General workers at Charlotte Maxeke hospital in Johannesburg demonstrated for higher wages and performance bonuses on Thursday.
Earlier in the day, protesters blocked vehicle entrances to hospitals with burning debris, large stones and empty hospital beds. By the early afternoon, protesters had gathered on the fifth floor of the hospital to sing and chant for performance bonus wages from the government.
Protesters — including hospital cleaners, staff nurses and administration workers — marched through hallways, scattering rubbish and singing. An administration worker who gave his name as Sipho Mqungebe, hopes the protest will spark government action.
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“We’ve been fighting for this money for too long. We are desperate. We want the government to pay us,” he said.
Many hospital workers who participated in the protest say they do not earn a liveable wage. Nomalizo, a staff nurse at the hospital, says her R10 000 monthly salary is inexplicably low for the work she does.
“We are working weekends, we are working Sunday, we are working public holidays, but nobody appreciates what we are doing,” she says, “If we are earning more money we can take our kids to school and we can buy houses.”
National Health Education and Allied Workers Union (Nehawu) provincial general secretary Gracia Rikhotso hopes there will be a multilateral agreement between workers and the government on Friday. Rikhotso explained that protests will end after an agreement is met.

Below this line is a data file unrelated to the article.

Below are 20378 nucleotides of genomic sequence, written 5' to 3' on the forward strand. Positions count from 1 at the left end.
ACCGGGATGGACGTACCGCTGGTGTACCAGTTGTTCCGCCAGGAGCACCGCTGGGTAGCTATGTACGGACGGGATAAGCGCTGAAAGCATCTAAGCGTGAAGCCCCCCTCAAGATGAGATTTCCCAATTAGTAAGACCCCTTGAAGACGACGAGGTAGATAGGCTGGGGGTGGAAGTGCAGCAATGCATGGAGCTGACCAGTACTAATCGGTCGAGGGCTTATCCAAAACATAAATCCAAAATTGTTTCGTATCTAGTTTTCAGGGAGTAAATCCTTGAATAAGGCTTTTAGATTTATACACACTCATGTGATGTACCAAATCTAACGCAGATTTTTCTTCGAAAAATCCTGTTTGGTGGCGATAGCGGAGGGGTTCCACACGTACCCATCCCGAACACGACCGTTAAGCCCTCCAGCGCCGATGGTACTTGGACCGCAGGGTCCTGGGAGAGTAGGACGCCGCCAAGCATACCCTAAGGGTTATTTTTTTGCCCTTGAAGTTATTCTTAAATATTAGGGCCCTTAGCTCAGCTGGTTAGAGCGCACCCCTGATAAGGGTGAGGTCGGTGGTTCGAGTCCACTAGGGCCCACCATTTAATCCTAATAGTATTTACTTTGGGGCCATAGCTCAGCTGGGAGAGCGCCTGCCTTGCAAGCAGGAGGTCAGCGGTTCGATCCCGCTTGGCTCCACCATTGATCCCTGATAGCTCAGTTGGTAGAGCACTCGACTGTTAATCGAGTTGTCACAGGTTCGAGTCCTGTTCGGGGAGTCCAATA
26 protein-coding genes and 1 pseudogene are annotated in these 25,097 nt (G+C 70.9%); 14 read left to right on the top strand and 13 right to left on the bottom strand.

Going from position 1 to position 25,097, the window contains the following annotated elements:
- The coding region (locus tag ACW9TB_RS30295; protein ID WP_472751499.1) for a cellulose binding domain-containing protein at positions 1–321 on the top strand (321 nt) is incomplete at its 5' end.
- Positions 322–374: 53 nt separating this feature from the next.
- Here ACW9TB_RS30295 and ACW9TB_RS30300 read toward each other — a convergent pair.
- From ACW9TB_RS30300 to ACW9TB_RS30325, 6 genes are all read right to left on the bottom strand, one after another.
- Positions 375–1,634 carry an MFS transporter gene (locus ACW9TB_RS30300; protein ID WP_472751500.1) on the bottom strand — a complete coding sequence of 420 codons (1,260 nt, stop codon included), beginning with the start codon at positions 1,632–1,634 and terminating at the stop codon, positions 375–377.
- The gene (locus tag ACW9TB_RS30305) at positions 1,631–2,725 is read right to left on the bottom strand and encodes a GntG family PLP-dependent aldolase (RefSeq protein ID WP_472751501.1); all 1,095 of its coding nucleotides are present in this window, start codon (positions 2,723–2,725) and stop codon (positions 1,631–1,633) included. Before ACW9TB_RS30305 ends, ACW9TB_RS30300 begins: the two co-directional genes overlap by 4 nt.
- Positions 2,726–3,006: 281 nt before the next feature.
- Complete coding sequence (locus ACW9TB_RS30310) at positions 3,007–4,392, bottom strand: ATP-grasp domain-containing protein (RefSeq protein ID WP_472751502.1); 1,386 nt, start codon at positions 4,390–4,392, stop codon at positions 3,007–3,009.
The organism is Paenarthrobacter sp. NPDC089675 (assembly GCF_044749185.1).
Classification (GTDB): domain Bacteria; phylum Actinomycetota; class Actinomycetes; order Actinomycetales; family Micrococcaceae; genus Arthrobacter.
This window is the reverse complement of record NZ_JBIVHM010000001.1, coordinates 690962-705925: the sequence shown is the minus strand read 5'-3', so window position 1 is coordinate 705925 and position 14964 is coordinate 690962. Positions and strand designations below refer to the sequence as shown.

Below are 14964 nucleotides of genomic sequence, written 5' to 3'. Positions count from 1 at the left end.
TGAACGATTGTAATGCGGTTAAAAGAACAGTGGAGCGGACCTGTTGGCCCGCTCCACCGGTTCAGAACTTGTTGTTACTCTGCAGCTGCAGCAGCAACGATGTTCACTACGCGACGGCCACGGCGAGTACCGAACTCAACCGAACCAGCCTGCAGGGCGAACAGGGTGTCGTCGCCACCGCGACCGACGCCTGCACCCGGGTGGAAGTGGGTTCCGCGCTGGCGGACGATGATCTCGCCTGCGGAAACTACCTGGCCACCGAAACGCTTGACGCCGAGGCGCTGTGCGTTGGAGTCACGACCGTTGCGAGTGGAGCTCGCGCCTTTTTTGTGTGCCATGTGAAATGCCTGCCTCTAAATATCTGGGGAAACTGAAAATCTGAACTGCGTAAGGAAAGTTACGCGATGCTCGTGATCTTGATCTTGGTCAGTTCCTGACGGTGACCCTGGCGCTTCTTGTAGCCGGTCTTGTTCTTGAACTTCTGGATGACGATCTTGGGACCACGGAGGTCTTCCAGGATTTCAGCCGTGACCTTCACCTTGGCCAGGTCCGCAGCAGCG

As the protesters continued to march, others continued about their business. Johann Brits, a 61-year-old patient who is staying at the hospital, left his ward to investigate after hearing about the protests. He was shocked to see the amounts of litter in the hospital. “I was curious to know what was going on. It’s terrible. It looks terrible. You can’t believe it in a hospital that it looks like this so we’ll see what’s going to happen.”
Staff members who are not participating in the protests are concerned about the unsanitary conditions that were left by the protesters.
“If people want to fight for their rights or money they must make a peaceful protest rather than littering the hospital because it’s really not good for infection control,” said Sibusiso Mkhize, a radiographer there.
“People are going to be very sick from this. People who even come with a minor wound can get sepsis from this kind of thing.”
By about 3.30pm, protesters had left the hospital, shouting they would return on Friday.